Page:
A herd of Endangered White’s seahorses

By Kateley Nikiforuk

This month we’re highlighting a whole herd of White’s seahorses (Hippocampus whitei), thanks to scale-blazing scuba diver Tony Strazzari! Despite only joining iSeahorse on May 18th, Strazzari has posted over 140 seahorse observations under the username of tonydiver, backdated all the way to 2014. He is now in third place (and encroaching on second) for the most observations posted to iSeahorse, solely surpassed by Guylian Seahorses of the World and Projects Abroad Cambodia. This is especially impressive considering that the latter two are composed of many contributors.

White's seahorses. Photos by Tony Strazzari.

An avid diver circa 1991, Tony has posted over 5000 observations to iNaturalist, featuring a diverse array of aquatic species. As far as seahorses go, he has also captured tiger tail seahorses (H. comes), Denise’s pygmy seahorses (H. denise), and Bargibant’s pygmy seahorses (H. bargibanti) on camera, but the vast majority have been White’s seahorses. H. whitei, which can only be found in Australian waters, was declared Endangered by the IUCN Red List within the last year, so we are delighted to have more information about this species.

While Tony certainly deserves recognition for his contribution to Hippocampus science and conservation, it was difficult to choose one photographer to focus on, as this has been a particularly fruitful month for seahorse observations. In June alone, we received nearly 200! We are thrilled about this - thanks to everyone who helped make this happen. Keep the syngnathid snapshots coming!

View the original observations of the White’s seahorses featured here:

View the rest of tonydiver’s iSeahorse observations

A seahorse as prey - featured iSeahorse observation

By Kately Nikiforuk

May’s featured iSeahorse observation is a trio of jaw-dropping action shots, courtesy of user thumbwave (aka Craig Chaddock). The intrepid citizen scientist witnessed a great blue heron (Ardea herodias) pick up and immediately let go of a Pacific seahorse (Hippocampus ingens), which clutched its grassy holdfast throughout the ordeal. After the seahorse was dropped, Craig managed to capture the split second before it vanished beneath the water’s surface. From this novel angle, the seahorse almost looks like a mini Loch Ness monster.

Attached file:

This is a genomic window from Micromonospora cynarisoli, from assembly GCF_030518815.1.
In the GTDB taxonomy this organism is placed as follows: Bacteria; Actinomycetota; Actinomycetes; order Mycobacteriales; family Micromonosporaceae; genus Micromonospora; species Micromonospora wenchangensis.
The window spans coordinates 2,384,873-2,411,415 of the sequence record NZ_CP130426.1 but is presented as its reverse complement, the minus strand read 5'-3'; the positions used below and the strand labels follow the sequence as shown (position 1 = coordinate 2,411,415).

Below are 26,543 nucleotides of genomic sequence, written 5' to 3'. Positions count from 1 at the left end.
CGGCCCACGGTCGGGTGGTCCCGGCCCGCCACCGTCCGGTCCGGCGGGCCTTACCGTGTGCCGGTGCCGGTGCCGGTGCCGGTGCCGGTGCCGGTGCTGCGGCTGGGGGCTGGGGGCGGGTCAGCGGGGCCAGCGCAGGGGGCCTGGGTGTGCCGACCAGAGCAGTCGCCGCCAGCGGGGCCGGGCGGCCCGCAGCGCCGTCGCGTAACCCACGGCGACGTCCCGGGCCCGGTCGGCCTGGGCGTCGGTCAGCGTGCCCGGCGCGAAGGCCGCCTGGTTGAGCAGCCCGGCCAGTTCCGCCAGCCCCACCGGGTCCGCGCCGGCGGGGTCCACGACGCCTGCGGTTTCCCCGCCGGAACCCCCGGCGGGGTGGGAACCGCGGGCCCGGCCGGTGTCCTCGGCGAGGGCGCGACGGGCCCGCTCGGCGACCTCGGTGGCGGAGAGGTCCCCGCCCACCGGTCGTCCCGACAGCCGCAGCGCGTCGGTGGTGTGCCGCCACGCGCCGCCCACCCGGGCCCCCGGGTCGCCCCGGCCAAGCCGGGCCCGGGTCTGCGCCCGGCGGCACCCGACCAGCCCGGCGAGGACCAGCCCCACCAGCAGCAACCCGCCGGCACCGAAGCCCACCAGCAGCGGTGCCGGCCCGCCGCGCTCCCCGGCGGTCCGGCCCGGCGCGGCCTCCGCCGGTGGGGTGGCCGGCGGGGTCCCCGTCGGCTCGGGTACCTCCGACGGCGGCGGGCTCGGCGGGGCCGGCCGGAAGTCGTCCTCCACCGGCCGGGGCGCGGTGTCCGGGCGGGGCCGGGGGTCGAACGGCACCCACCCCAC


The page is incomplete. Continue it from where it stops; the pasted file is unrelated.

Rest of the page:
Seahorses, though predators themselves, are preyed upon by a wide range of animals. More than 80 species have been found with seahorses or pipefishes in their bellies. Examples of known seahorse snackers are loggerhead sea turtles, fairy penguins, skipjack tuna, spottail porgies and horn sharks. Because of their low abundance and meagre caloric value, predators probably feed on seahorses opportunistically, rather than being specialized to hunt them. Pacific seahorses, which are Vulnerable (IUCN Red List), are far more threatened by the shrimp trawling industry than by opportunistic predators such as great blue herons. 

So why was the heron’s catch released? Was it a slip of the beak or an outright rejection? Seahorses have bony plates instead of scales and aren’t very nutritious, so perhaps the bird simply didn’t have time for a crunchy, skimpy meal. Regardless of why this happened, there’s no question that these photos were impressively timed. Thanks for sharing with us, Craig!